FIGURE 6.

Helminth infection inhibits PN-induced systemic anaphylaxis. HP/PN/CT mice had lower plasma histamine levels than PN/CT mice. A, The difference in plasma histamine levels before, and 30 min after, PN i.g. challenge. Plasma histamine levels were determined using an enzyme immunoassay kit. Clinical systemic anaphylaxis scores induced by PN Ag challenge are shown in B. Each symbol represents one mouse.

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To examine how the helminth-induced Th2 response might influence allergic sensitization to orally administered PN plus CT, spleen cells from both infected and noninfected mice sensitized with PN plus CT were harvested and stimulated with PN in vitro (Fig. 7). As expected, a marked PN-specific IL-13 (Fig. 7,A), IL-5 (Fig. 7,B), and IL-10 (Fig. 7,C) response was induced by restimulation of spleen cells from PN/CT (PN allergic) mice in vitro. In HP/PN/CT mice, the PN-specific response for each of these cytokines was reduced to the levels seen in mice fed PN alone. This helminth-induced reduction of the PN-specific cytokine response was most striking for IL-13 (Fig. 7,A). Spleen cells from helminth infected PN-CT-sensitized mice produced 5-fold less IL-13 than that made by noninfected PN-CT fed mice (mean ± SEM, 2360 ± 145 compared with 650 ± 120 pg/ml, respectively; p < 0.001). This was associated with the production of background levels of PN-specific IgE (Fig. 5).

FIGURE 7.

Helminth-infected Th2 cells make less PN-specific IL-13 than noninfected cells. Compared with PN/CT animals, SPL from HP/PN/CT animals produced significantly lower IL-13 upon in vitro restimulation with PN (∗, p < 0.0001). In this set of experiments, spleen cells from different groups were removed 21 days after the initial sensitization. Cells from individual mice were restimulated in the presence or absence of PN (200 μg/ml) in vitro for 72 h. Culture supernatants were collected and the concentration of the cytokines (A) IL-13, (B) IL-5, (C) IL-10, and (D) IFN-γ were assayed by ELISA. Each bar graph represents the average cytokine secretion from 10 mice and is expressed as the geometric mean ± SEM. The results are representative of two independent experiments. Non-Ag-stimulated cultures showed very low cytokine production.

FIGURE 7.

Helminth-infected Th2 cells make less PN-specific IL-13 than noninfected cells. Compared with PN/CT animals, SPL from HP/PN/CT animals produced significantly lower IL-13 upon in vitro restimulation with PN (∗, p < 0.0001). In this set of experiments, spleen cells from different groups were removed 21 days after the initial sensitization. Cells from individual mice were restimulated in the presence or absence of PN (200 μg/ml) in vitro for 72 h. Culture supernatants were collected and the concentration of the cytokines (A) IL-13, (B) IL-5, (C) IL-10, and (D) IFN-γ were assayed by ELISA. Each bar graph represents the average cytokine secretion from 10 mice and is expressed as the geometric mean ± SEM. The results are representative of two independent experiments. Non-Ag-stimulated cultures showed very low cytokine production.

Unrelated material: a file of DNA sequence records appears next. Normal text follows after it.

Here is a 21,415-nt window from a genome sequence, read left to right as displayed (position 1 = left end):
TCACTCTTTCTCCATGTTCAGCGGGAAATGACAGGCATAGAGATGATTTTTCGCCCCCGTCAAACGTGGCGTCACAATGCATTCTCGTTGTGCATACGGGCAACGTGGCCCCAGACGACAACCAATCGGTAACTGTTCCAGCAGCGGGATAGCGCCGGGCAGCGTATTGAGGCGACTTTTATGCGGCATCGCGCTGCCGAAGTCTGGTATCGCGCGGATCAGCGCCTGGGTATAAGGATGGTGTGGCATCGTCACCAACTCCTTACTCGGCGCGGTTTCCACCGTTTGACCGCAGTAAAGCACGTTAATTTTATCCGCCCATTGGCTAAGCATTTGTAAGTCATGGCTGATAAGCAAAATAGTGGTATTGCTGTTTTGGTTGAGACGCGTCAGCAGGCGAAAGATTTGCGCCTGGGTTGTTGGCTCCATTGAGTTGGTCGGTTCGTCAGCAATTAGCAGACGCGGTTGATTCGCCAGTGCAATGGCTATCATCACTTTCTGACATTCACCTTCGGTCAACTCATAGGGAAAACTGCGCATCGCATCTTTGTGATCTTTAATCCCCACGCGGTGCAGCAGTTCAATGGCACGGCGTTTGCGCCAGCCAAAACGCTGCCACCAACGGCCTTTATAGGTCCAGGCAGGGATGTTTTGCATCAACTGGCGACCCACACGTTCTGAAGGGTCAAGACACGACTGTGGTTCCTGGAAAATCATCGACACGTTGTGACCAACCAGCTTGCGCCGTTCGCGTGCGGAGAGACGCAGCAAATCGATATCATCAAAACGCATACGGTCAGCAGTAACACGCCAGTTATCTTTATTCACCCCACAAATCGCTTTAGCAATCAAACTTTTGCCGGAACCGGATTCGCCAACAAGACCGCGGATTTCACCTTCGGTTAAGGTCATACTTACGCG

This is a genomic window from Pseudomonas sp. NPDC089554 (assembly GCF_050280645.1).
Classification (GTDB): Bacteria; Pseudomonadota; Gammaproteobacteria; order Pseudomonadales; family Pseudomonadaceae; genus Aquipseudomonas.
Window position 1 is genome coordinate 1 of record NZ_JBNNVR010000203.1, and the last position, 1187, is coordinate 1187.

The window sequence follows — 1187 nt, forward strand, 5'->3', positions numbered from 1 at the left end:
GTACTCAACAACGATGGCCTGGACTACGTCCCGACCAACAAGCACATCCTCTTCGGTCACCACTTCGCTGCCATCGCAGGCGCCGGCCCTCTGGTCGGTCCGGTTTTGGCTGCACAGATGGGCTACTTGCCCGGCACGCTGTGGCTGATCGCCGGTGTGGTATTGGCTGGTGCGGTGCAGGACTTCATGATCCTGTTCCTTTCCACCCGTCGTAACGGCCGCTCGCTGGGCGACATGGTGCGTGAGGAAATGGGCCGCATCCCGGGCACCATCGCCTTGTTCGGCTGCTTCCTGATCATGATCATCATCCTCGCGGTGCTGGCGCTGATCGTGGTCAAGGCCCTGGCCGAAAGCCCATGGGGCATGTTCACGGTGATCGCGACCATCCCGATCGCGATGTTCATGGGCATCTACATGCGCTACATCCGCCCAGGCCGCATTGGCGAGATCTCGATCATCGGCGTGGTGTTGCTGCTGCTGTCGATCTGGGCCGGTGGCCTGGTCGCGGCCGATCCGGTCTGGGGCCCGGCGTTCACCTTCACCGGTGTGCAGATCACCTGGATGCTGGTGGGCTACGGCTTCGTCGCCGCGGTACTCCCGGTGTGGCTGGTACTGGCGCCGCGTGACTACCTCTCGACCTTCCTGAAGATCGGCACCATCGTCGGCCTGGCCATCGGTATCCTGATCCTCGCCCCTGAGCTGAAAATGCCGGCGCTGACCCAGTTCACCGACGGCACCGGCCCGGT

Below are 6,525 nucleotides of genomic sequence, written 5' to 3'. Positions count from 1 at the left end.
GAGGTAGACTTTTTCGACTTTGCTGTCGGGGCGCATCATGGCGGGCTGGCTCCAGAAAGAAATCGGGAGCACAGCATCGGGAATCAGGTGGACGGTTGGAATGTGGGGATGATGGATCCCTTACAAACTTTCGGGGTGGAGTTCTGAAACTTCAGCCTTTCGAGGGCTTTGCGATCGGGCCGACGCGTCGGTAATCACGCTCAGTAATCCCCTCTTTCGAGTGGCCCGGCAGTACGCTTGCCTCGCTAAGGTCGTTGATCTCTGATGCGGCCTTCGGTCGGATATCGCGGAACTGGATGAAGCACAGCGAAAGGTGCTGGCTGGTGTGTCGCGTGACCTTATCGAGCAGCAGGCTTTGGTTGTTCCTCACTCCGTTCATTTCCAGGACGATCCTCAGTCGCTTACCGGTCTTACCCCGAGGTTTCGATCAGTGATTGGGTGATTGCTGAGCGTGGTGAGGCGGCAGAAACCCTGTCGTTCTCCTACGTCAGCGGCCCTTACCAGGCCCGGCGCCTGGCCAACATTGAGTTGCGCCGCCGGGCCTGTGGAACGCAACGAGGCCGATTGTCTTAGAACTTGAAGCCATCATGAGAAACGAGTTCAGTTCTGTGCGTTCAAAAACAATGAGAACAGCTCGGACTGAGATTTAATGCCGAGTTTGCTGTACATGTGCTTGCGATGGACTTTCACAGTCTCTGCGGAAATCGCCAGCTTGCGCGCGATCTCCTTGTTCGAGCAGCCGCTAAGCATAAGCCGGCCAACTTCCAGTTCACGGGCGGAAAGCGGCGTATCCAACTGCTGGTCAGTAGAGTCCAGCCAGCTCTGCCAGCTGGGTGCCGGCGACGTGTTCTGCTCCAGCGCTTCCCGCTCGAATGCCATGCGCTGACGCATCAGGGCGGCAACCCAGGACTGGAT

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Although well-known for their induction of a prototypic Th2 type of response, chronic infection with helminthic parasites is also accompanied by the induction of potent immunoregulatory mediators, particularly IL-10 (5, 6, 7). Recent epidemiological studies have suggested that helminth-induced IL-10 may play a protective role against allergic disease. Accordingly, we treated PN-sensitized helminth-infected mice with neutralizing Abs to IL-10 according to the protocol shown in Fig. 1,C. Anti-IL-10 treated helminth-infected mice made much higher levels of PN-specific IgE than nontreated mice (Fig. 8,B, p > 0.001). Interestingly, anti-IL-10 treatment did not increase the PN-specific IgE response in noninfected mice sensitized with PN plus CT. Anti-IL-10 treatment also did not alter the total or PN-specific IgG1 response (Fig. 8, C and D). In accordance with its ability to increase the levels of PN-specific IgE, anti-IL-10 strikingly abrogated the helminth-induced down-regulation of plasma histamine levels and systemic anaphylaxis scores in PN plus CT-sensitized mice (Fig. 9).